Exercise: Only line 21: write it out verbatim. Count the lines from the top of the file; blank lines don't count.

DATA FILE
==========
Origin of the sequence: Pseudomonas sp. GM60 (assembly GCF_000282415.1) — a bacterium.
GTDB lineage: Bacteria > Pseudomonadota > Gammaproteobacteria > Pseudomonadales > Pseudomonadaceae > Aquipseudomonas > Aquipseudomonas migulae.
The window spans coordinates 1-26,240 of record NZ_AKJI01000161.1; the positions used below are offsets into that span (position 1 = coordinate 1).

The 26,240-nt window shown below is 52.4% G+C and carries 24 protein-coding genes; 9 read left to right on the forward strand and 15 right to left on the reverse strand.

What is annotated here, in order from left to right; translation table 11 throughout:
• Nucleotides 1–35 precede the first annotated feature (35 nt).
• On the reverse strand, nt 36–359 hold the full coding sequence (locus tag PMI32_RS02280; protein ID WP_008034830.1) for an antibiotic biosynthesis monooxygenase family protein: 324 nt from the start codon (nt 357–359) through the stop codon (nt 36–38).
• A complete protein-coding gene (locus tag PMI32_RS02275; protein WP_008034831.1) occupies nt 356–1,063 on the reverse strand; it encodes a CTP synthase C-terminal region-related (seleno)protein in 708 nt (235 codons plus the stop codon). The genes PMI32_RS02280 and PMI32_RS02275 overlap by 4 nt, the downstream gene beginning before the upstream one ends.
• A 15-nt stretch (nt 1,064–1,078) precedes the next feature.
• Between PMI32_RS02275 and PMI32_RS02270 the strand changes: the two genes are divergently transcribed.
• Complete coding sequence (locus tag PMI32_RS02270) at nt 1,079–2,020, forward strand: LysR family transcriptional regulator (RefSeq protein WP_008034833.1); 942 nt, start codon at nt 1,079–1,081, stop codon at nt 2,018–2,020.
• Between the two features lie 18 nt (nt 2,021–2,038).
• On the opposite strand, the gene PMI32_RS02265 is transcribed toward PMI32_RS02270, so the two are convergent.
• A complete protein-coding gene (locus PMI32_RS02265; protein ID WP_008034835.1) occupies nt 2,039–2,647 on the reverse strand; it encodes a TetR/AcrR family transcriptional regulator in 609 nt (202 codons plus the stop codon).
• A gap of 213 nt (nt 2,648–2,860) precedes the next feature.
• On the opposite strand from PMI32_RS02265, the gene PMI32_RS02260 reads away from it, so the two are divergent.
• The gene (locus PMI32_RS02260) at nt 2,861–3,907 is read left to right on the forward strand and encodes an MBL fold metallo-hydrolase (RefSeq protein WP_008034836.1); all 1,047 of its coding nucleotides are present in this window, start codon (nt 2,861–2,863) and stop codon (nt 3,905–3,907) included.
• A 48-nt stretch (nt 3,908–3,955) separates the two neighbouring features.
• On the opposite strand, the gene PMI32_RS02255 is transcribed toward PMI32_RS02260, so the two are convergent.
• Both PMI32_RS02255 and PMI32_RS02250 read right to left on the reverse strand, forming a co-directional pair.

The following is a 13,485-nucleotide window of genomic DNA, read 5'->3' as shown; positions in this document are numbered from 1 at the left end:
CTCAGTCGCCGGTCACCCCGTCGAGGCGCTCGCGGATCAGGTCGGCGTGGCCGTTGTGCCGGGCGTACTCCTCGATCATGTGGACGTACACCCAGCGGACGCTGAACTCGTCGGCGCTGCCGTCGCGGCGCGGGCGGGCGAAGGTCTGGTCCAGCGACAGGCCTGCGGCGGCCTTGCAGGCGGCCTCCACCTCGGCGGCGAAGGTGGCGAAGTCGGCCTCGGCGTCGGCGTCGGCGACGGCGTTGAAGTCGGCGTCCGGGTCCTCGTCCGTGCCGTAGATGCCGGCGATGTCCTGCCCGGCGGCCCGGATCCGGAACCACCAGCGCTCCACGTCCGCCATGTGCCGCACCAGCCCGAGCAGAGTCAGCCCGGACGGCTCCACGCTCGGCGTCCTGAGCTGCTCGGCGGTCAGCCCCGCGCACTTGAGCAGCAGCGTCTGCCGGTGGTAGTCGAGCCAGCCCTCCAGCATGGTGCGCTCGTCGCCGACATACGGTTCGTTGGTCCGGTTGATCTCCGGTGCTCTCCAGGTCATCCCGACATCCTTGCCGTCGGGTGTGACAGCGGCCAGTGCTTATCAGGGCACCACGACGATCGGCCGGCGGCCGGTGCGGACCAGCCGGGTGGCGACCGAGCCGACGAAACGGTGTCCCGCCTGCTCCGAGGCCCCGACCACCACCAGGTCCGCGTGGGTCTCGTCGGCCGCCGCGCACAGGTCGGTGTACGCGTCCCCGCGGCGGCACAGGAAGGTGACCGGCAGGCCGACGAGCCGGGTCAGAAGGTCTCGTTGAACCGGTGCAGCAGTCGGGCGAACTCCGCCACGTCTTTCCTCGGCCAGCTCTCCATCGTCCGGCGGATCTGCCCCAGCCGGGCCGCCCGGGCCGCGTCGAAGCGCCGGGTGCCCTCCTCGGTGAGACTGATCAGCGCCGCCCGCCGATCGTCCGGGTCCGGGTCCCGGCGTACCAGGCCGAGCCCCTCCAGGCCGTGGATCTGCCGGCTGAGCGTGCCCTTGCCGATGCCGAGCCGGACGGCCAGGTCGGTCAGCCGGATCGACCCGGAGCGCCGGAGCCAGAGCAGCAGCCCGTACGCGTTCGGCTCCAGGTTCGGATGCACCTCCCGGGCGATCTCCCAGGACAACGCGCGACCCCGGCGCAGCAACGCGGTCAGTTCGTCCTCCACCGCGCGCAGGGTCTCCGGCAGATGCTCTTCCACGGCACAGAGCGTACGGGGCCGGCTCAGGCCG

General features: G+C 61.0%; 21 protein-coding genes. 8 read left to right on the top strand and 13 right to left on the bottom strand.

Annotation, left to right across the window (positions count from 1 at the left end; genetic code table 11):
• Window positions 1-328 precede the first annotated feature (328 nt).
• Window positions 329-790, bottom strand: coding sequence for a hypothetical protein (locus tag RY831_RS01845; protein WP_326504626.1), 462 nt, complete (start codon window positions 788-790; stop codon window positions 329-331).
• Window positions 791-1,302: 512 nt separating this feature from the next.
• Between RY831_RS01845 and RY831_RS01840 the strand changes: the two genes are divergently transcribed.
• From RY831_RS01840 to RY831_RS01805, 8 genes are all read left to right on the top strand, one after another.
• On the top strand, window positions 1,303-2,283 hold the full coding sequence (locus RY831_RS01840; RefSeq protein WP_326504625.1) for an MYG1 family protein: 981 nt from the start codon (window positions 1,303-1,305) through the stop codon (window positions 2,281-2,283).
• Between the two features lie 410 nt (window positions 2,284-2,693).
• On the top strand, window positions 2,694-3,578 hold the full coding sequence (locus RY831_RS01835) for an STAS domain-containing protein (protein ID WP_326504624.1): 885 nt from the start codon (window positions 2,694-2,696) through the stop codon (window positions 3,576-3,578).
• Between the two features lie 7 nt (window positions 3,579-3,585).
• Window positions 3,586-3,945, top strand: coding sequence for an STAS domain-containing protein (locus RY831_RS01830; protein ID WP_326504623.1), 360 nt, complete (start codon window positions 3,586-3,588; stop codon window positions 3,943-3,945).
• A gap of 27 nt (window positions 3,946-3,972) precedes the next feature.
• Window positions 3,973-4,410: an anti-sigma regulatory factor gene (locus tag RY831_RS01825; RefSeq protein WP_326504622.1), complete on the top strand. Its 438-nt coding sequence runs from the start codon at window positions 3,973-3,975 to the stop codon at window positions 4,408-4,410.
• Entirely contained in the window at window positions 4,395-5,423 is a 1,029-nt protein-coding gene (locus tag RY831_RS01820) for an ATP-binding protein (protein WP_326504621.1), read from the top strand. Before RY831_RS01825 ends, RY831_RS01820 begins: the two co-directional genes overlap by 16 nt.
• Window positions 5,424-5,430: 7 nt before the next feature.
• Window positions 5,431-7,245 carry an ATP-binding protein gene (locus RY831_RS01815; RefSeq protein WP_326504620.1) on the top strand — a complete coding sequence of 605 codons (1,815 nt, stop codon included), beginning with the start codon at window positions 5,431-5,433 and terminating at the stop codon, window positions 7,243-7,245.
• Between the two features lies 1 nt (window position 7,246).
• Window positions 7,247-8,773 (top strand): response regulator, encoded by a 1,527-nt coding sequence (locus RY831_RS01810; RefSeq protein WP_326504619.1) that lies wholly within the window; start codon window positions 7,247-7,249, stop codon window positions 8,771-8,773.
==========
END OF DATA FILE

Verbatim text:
The following is a 13,485-nucleotide window of genomic DNA, read 5'->3' as shown; positions in this document are numbered from 1 at the left end: